Electric guitars first started making their way into the music industry in the 1930s, and have been a staple of American popular music ever since.
Thousands of different models have been manufactured over the years, making it no small task for studio owners and recording guitarists to decide which models are truly essential for their collection.
Today, we break down a list of some of the most important electric guitars that you may want to have handy in the studio —as well as when and why you might want to reach for each of them.
For the purpose of this article, we are focusing on “classic” guitars that offer some truly iconic tones. These are the primary colors of the producer’s palette.
We’ll also provide our top recommendations for specific models that can help you round out your studio collection, no matter what the price. So without further ado, let’s dive right in!
(PS—Did we miss any of your favorites? Tell us about it in the comments below, and you might just find your recommendation in a follow up story on some fantastic and flexible alternatives to these icons of recorded music.)
1. Fender Stratocaster
The Stratocaster, designed by Leo Fender, is about as classic as they come.
In the studio, a Strat is a fantastic tool, with 3 pickups and a 5-way selector to switch between them, allowing you to toggle between the bright, surf-rock chime of its bridge pickup, the bluesy growl of its middle pickup, the mellow chunkiness of its neck pickup, or the smooth and scooped sound of its two in-between positions, which are wired in reverse parallel to reduce hum.
Fender has released countless iterations of the Strat over the years, but the truly classic Strat sound comes from an ash or alder body and a maple or rosewood fingerboard on a maple neck.
Alder is a very balanced tone wood where lows, mids, and highs resonate fairly equally, and is probably the most common body choice for Strats.
When it comes to ash, you’ll find two types: less commonly, northern “hard ash” (a dense, heavy tone wood that Fender used more often in the 1970s, lending some of the guitars of the era a brighter tone) and the more popular “swamp ash”, which tends to be lighter and more porous. This quality helps give Strats made from swamp ash sound both clear and warm, for a tone that is perhaps even more “hi-fi” tone than either alder or hard ash making this choice a perennial favorite for the studio.
The two most common fingerboard woods you will encounter on Strats are rosewood and maple. A rosewood fingerboard adds a lot of warmth to the guitar, whereas a maple fingerboard can a bit of extra brightness and clarity to a Strat (sometimes almost excessively so.)
I tend to prefer maple fretboards on a Strat for the studio, not only because it looks better to my eye, but because it adds some extra articulation and brightness to each note, requiring less EQ to help it fit it into a mix, and making funky guitar parts pop off the neck.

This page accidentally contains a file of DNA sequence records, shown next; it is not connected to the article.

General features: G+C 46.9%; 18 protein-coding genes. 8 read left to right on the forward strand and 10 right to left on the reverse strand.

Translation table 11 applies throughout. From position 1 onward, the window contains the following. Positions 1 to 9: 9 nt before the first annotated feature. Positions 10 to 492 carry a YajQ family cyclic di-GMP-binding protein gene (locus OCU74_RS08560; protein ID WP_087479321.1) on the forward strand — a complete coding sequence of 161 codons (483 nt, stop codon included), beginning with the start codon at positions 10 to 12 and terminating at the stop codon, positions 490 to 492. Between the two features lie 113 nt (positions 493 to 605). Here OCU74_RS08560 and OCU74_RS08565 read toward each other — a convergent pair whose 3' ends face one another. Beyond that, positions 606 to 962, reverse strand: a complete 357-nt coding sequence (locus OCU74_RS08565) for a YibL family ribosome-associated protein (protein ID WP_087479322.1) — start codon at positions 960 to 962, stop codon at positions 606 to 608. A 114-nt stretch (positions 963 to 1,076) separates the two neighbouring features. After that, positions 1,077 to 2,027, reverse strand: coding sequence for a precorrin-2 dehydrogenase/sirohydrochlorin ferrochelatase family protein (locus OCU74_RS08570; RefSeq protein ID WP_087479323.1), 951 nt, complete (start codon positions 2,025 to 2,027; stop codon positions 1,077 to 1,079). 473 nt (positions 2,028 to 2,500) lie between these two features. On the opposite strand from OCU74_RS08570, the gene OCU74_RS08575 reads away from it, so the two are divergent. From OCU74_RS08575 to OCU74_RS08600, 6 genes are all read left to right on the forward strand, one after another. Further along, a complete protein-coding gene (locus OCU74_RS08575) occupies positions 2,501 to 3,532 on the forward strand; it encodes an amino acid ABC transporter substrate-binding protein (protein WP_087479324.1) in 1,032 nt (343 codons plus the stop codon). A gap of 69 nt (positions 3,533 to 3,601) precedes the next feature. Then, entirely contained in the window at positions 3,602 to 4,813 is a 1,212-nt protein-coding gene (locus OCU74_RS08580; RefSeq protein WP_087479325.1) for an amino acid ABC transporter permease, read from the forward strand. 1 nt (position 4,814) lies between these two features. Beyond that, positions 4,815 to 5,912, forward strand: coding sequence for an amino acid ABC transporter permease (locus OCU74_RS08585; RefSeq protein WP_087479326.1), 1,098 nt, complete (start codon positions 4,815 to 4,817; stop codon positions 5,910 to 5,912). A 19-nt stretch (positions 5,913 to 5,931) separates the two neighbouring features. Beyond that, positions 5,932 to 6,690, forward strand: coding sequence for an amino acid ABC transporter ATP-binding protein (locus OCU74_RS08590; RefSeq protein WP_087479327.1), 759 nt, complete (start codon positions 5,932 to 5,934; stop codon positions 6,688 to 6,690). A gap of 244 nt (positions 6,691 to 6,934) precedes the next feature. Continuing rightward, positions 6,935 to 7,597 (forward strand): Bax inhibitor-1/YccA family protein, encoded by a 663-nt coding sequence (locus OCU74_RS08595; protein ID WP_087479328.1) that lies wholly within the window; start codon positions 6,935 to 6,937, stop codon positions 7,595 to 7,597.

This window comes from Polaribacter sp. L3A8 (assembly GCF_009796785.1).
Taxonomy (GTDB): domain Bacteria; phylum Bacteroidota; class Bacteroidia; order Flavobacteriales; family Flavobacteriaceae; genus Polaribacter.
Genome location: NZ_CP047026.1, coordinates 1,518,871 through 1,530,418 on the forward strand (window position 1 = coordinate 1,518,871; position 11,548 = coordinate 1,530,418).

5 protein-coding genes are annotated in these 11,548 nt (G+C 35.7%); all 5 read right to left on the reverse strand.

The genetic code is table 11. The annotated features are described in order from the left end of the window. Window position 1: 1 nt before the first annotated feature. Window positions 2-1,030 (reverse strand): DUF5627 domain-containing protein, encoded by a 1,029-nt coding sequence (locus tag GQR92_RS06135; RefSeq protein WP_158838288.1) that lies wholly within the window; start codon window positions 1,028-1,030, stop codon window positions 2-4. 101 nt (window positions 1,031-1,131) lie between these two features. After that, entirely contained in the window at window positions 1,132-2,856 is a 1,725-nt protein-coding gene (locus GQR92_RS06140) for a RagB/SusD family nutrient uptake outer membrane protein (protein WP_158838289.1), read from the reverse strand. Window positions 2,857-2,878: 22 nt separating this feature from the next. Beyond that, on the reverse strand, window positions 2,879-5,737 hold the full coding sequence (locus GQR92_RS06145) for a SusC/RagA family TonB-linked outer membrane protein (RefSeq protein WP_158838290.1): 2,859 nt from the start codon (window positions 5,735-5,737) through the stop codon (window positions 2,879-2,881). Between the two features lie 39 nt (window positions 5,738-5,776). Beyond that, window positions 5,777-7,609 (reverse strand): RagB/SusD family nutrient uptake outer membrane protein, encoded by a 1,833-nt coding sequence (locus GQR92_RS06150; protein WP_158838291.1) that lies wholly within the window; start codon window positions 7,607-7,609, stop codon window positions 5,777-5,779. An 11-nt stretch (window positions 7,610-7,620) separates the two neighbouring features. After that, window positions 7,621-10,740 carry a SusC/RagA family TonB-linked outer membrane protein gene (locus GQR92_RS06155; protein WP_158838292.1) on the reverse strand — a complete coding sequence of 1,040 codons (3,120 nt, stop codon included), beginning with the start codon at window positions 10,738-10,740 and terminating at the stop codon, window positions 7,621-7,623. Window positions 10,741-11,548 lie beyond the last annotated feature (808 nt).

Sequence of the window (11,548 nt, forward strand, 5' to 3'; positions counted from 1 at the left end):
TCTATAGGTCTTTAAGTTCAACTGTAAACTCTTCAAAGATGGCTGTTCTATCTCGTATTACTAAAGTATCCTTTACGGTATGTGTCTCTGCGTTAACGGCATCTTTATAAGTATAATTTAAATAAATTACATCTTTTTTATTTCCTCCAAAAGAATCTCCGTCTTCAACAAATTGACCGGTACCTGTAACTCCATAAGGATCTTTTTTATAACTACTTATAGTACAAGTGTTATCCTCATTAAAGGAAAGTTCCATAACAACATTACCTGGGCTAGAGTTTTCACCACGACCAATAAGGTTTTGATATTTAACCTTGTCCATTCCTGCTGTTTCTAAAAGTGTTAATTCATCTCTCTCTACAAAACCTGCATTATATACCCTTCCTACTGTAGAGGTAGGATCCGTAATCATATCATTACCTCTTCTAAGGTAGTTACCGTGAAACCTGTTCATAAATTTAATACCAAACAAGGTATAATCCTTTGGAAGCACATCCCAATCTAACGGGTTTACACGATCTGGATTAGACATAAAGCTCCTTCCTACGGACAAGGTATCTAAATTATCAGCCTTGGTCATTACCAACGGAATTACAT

For clean guitar parts, especially funky ones, or for Texas-style distorted riffs in the style of Stevie Ray Vaughan, a Strat is a go to studio instrument. It’s also a natural choice for surf rock, certain flavors of blues, and for gritty, fuzzed-out classic rock leads.
If you want articulation, and the ability to hear clear note definition within chords or single-note passages, consider using a Strat on your next session.
The Edge – U2
The Edge of U2 is known for playing many guitars but when it comes to his quintessential guitar tone, “Where The Streets Have No Name” is often the first song that comes to mind. That delayed, jangly, unmistakably Strat-y sound drives the song.
Perhaps the funkiest guitar player alive, Nile Rodgers has been making hits with artists such as Chic, David Bowie, Robert Plant, Daft Punk and Pharrell Williams. His main guitar, humbly dubbed “The Hitmaker,” shows that an old 1960 Strat can still groove—and even excel—when it comes to funky strumming and staccato melodies, even in modern day pop:
Of course, Strats can also rock, and do it well, with some distortion applied. Deep Purple’s “Smoke on the Water” was performed on a Stratocaster and, while gritty, you can also hear some twang from the guitar adding to the flavor of this iconic riff.
Fender’s “Squier” label puts out what is easily my favorite sub-$500 Strat. The “Classic Vibe” models tend to be quite consistent in quality and they play great thanks to their comfortable glossed 60’s style maple necks.
Personally, I dislike the gloss on the back of the neck as it can feel sticky during long studio sessions and make it hard to slide around the neck. Still, as this guitar is relatively cheap, you can take some light grain sandpaper and take away a lot of the gloss without feeling guilty.
With either the Squier or Mexican-made Standard Strats, you can freely experiment with changing the pickups and hardware if you like, such as upgrading the tuners or trying a different style bridge and still have a great (heavily customized) guitar for way under $1000.
Better: Fender American Standard Stratocaster $1,000 and up